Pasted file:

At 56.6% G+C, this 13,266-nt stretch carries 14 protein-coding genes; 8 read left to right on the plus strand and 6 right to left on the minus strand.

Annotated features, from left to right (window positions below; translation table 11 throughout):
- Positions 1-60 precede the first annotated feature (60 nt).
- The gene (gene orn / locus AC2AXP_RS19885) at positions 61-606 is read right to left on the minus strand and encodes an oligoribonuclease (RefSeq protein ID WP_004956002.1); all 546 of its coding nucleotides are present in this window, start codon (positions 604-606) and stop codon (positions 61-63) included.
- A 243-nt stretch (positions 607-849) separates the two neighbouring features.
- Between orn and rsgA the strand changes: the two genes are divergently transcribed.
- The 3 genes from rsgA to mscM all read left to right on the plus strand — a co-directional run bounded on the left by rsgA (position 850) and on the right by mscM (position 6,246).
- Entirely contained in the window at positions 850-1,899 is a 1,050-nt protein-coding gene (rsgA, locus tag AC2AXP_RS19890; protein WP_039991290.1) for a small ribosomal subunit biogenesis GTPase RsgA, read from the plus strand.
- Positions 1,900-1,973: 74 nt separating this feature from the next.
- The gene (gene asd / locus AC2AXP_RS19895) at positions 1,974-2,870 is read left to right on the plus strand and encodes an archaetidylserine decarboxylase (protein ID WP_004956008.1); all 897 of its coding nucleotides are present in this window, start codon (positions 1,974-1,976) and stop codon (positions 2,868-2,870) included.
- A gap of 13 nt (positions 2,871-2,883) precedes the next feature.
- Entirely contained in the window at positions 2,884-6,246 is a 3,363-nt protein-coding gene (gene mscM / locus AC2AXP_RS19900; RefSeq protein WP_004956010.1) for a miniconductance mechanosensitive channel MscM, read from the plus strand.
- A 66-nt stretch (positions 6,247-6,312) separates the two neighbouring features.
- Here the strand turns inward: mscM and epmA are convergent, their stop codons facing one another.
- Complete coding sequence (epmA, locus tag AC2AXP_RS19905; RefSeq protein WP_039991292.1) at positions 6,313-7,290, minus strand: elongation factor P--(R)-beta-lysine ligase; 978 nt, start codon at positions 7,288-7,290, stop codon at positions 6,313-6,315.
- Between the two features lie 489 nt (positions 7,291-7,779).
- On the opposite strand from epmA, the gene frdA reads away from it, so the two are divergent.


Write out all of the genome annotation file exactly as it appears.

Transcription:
At 56.6% G+C, this 13,266-nt stretch carries 14 protein-coding genes; 8 read left to right on the plus strand and 6 right to left on the minus strand.

Annotated features, from left to right (window positions below; translation table 11 throughout):
- Positions 1-60 precede the first annotated feature (60 nt).
- The gene (gene orn / locus AC2AXP_RS19885) at positions 61-606 is read right to left on the minus strand and encodes an oligoribonuclease (RefSeq protein ID WP_004956002.1); all 546 of its coding nucleotides are present in this window, start codon (positions 604-606) and stop codon (positions 61-63) included.
- A 243-nt stretch (positions 607-849) separates the two neighbouring features.
- Between orn and rsgA the strand changes: the two genes are divergently transcribed.
- The 3 genes from rsgA to mscM all read left to right on the plus strand — a co-directional run bounded on the left by rsgA (position 850) and on the right by mscM (position 6,246).
- Entirely contained in the window at positions 850-1,899 is a 1,050-nt protein-coding gene (rsgA, locus tag AC2AXP_RS19890; protein WP_039991290.1) for a small ribosomal subunit biogenesis GTPase RsgA, read from the plus strand.
- Positions 1,900-1,973: 74 nt separating this feature from the next.
- The gene (gene asd / locus AC2AXP_RS19895) at positions 1,974-2,870 is read left to right on the plus strand and encodes an archaetidylserine decarboxylase (protein ID WP_004956008.1); all 897 of its coding nucleotides are present in this window, start codon (positions 1,974-1,976) and stop codon (positions 2,868-2,870) included.
- A gap of 13 nt (positions 2,871-2,883) precedes the next feature.
- Entirely contained in the window at positions 2,884-6,246 is a 3,363-nt protein-coding gene (gene mscM / locus AC2AXP_RS19900; RefSeq protein WP_004956010.1) for a miniconductance mechanosensitive channel MscM, read from the plus strand.
- A 66-nt stretch (positions 6,247-6,312) separates the two neighbouring features.
- Here the strand turns inward: mscM and epmA are convergent, their stop codons facing one another.
- Complete coding sequence (epmA, locus tag AC2AXP_RS19905; RefSeq protein WP_039991292.1) at positions 6,313-7,290, minus strand: elongation factor P--(R)-beta-lysine ligase; 978 nt, start codon at positions 7,288-7,290, stop codon at positions 6,313-6,315.
- Between the two features lie 489 nt (positions 7,291-7,779).
- On the opposite strand from epmA, the gene frdA reads away from it, so the two are divergent.